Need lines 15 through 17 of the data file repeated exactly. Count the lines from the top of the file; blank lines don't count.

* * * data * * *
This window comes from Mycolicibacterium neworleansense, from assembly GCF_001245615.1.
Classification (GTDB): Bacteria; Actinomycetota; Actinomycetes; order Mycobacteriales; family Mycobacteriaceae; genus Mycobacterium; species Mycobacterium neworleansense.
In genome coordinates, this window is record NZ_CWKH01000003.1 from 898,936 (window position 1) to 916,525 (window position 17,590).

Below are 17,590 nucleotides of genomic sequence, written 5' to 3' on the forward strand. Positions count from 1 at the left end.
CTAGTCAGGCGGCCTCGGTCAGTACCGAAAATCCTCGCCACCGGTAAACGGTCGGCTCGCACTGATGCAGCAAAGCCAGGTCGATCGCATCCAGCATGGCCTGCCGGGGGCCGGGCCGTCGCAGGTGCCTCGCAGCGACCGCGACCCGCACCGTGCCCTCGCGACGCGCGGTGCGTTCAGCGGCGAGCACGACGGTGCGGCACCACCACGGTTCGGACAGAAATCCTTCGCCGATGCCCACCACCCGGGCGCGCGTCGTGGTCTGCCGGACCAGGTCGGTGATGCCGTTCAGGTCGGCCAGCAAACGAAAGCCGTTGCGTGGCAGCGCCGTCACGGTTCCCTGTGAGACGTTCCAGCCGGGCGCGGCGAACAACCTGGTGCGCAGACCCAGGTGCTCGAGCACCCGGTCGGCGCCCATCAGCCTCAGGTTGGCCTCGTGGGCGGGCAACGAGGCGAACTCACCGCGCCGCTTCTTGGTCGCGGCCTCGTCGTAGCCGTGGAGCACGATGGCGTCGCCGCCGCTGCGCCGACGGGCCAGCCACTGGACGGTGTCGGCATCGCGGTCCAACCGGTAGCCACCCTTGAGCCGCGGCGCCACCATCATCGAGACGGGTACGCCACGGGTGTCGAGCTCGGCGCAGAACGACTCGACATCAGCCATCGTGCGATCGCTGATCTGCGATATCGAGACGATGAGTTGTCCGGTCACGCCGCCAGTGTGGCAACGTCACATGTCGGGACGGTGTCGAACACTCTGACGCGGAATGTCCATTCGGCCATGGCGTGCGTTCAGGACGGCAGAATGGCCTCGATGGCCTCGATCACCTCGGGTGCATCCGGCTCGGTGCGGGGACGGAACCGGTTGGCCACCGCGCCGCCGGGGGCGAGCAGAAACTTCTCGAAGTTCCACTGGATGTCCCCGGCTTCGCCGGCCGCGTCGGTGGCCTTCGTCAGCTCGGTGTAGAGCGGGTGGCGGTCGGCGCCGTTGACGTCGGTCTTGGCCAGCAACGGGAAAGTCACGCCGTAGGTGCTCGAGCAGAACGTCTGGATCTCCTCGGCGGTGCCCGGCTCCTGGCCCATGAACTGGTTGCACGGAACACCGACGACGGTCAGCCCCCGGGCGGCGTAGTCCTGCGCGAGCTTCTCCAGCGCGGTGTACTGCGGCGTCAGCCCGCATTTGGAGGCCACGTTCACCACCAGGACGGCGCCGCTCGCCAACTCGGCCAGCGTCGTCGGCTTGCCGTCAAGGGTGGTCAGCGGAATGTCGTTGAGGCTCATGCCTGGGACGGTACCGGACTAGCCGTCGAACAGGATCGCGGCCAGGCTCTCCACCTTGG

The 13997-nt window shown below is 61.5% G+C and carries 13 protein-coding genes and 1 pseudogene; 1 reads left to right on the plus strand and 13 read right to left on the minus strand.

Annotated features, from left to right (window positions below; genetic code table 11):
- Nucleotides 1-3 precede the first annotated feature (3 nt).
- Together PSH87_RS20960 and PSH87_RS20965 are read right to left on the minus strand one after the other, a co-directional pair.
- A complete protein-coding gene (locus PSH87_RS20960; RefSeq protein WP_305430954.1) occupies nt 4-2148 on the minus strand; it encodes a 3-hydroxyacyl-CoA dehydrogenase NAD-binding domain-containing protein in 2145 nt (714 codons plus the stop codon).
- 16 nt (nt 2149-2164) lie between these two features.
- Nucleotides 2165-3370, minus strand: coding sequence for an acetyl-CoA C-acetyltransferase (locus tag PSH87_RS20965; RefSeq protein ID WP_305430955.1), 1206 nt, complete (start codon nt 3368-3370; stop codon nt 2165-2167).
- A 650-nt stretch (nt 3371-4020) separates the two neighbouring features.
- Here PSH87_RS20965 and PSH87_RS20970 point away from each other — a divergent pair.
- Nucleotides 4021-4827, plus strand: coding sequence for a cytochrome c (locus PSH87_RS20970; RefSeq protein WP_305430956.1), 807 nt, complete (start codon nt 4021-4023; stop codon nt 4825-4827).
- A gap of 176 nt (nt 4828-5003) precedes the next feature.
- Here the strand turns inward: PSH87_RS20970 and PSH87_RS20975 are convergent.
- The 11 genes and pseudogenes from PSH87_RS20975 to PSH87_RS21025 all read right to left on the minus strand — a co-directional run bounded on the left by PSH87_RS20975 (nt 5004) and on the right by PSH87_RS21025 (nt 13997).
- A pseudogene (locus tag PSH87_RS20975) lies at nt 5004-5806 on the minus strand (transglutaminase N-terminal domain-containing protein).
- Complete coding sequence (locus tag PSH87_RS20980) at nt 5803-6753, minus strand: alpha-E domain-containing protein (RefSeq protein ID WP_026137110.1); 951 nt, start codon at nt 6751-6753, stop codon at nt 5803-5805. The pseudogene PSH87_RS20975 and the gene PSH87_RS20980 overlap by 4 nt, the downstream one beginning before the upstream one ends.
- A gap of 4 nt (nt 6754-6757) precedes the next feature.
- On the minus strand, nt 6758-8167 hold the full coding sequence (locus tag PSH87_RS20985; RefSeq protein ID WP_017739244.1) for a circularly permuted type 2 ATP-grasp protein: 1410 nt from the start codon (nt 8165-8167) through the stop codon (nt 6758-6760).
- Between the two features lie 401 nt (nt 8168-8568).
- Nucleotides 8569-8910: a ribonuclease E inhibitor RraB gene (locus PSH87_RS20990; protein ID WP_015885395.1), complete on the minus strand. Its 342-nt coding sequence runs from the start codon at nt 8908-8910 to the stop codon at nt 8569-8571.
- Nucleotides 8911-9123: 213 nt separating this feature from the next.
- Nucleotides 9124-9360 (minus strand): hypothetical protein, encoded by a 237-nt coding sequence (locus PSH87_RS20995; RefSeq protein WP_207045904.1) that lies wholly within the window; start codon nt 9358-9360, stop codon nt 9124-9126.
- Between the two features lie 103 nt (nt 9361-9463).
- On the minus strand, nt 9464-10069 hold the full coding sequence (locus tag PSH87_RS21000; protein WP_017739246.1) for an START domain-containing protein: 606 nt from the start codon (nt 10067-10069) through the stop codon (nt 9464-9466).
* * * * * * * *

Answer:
- Nucleotides 4021-4827, plus strand: coding sequence for a cytochrome c (locus PSH87_RS20970; RefSeq protein WP_305430956.1), 807 nt, complete (start codon nt 4021-4023; stop codon nt 4825-4827).
- A gap of 176 nt (nt 4828-5003) precedes the next feature.
- Here the strand turns inward: PSH87_RS20970 and PSH87_RS20975 are convergent.